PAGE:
The main reason you’d want to take a Wraithseer is because of its utility as a big, stompy monster that you can put in the HQ slot; while its ability to carry a gun and psychic prowess aren’t worthless, they are definitely second-tier sort of stuff. Just comparing a Wraithseer straight across to a Wraithlord, for ~15pts you get two wounds, one attack, a 5++, and a better weapon profile (albeit at the cost of the secondary armament), which is a pretty solid deal even if you ignore the other things you can get and the slot it occupies. Additionally, since it is a separate datasheet, the Wraithseer allows you to significantly expand the number of monsters you bring in a Craftworlds detachment- six “Wraithlords” is a lot scarier than three, and there are lots of other units you can easily pair it up with to maximize your saturation.

Making sure that you have enough other targets to stand alongside it is critical to making the Wraithseer work; yes, due to having twelve wounds it can be picked out as a target, but if you put enough other targets onto the field it becomes something of a moot point, since the enemy will have so many other things to shoot at that shooting the Wraithseer in particular just isn’t a priority. Obviously other Wraith units help here, but so do other vehicles (e.g. Wave Serpents, Fire Prisms, etc) as well as various other Aeldari units, including Starweavers, Talos, Grotesques, and similarly tough customers. Since Aeldari, surprisingly, have these in abundance, it’s not hard to pick some of your favorites and field them alongside your Seers and make sure the enemy won’t have any easy choices.

It’s also worth pointing out that the Wraithseer itself is not that easy to get rid of, either; T8 means that very few infantry weapons will be able to cause significant damage to it, barring perhaps Tau, and similarly means that a lot of the most popular anti-vehicle weapons (e.g. Plasma, Autocannons, etc) will struggle to do damage as well. S7 weapons, which are some of the most popular choices, are in particular trouble as they have a pretty abysmal rate of actually putting damage through on the Wraithseer. Its 5++ save, while maybe not ideal, exacerbates this problem by giving you a chance to shrug off even the most punishing of firepower; it may not be reliable in doing so, but odds are good that you’ll stop one or two critical hits from doing anything, thus forcing the enemy to dedicate even more of their limited resources to the unit. And, of course, if you’re going Alaitoc (as you always should), that makes the problem even worse by decreasing the number of hits to start with.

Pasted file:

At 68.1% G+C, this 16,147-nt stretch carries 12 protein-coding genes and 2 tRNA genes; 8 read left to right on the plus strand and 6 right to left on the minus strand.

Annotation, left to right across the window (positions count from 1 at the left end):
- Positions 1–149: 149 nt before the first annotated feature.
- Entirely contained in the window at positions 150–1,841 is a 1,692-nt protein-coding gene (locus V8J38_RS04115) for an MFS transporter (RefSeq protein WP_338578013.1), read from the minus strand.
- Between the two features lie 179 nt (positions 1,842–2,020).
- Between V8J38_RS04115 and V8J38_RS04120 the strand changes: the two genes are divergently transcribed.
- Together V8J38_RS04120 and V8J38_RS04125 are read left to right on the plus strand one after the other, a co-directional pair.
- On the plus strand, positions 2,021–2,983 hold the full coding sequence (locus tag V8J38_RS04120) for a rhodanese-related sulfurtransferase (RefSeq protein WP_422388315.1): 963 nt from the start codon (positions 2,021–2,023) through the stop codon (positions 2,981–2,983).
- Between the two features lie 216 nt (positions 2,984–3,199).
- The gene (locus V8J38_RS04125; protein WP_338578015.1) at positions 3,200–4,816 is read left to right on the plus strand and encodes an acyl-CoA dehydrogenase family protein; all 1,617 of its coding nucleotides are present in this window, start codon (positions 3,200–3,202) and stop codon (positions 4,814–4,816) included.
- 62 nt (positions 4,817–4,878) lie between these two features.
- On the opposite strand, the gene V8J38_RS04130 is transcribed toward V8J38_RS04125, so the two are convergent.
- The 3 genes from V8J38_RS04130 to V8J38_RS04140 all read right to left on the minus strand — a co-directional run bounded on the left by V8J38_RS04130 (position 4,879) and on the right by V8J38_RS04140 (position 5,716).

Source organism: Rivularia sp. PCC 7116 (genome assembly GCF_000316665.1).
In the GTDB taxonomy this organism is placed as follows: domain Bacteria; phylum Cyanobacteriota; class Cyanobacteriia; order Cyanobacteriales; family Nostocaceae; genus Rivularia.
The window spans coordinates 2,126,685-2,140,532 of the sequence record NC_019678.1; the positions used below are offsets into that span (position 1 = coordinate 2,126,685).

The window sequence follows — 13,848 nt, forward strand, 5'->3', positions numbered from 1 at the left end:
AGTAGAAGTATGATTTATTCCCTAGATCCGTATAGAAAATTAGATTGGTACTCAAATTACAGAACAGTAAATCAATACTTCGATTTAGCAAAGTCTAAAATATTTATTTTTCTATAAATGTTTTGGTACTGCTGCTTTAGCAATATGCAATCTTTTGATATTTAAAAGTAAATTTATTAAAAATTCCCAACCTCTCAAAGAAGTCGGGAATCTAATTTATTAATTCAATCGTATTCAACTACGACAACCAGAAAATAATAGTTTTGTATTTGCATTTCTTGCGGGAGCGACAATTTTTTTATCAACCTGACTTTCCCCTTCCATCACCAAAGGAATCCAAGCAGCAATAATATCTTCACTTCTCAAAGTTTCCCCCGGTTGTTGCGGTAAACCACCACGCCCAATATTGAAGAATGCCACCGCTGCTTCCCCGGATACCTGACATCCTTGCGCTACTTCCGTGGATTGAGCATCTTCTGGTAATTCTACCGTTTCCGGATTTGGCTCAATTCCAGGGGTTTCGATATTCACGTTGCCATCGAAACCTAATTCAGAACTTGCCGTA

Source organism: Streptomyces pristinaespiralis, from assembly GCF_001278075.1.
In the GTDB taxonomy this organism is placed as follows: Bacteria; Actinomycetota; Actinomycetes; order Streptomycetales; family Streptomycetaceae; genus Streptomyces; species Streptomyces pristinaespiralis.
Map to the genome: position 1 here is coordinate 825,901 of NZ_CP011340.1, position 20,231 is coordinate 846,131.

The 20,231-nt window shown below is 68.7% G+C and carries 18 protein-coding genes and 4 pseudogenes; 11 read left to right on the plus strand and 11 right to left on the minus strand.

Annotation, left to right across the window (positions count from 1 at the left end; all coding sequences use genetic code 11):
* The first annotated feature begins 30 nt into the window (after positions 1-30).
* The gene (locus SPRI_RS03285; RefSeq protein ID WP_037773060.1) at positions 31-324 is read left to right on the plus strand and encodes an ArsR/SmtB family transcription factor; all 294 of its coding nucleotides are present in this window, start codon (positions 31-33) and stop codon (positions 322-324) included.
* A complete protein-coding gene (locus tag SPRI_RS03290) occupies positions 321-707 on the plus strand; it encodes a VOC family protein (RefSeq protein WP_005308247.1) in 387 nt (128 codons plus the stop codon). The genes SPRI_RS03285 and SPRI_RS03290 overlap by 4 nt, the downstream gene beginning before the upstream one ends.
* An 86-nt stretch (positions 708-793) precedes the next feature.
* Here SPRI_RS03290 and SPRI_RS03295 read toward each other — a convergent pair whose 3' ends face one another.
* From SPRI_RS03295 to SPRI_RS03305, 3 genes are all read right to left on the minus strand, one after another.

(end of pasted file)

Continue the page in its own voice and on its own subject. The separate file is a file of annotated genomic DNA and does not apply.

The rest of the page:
Choosing the Wraithseer’s heavy weapon can be a bit of a dilemma; the D-Cannon, while very dangerous, is also quite expensive and increases the cost of the chassis by almost a full 50%, which is not a great feeling. On the other hand, giving it no weapon at all similarly feels like a waste, since you have a unit that is… mostly just standing around and doing nothing at that point. Sadly, I haven’t found a great resolution to the dilemma myself, since I don’t have a ton of experience with the Wraithseer, but my intuition is that you always want to be putting some kind of gun on it (even if it’s just that cheap Scatter Laser) and ideally you are putting a “relevant” gun in there- the Missile Launcher seems like it might be an acceptable compromise weapon, since it has a flexible profile and hits hard enough to put some fear into most enemies, but the Starcannon might be a better option just due to being cheaper while having similar numbers against T6 or weaker targets. Although the D-Cannon seems tempting, I think that it is a trap overall, as you want to be on the move most of the time and twelve wounds won’t carry you that far if the enemy decides they want to get rid of you.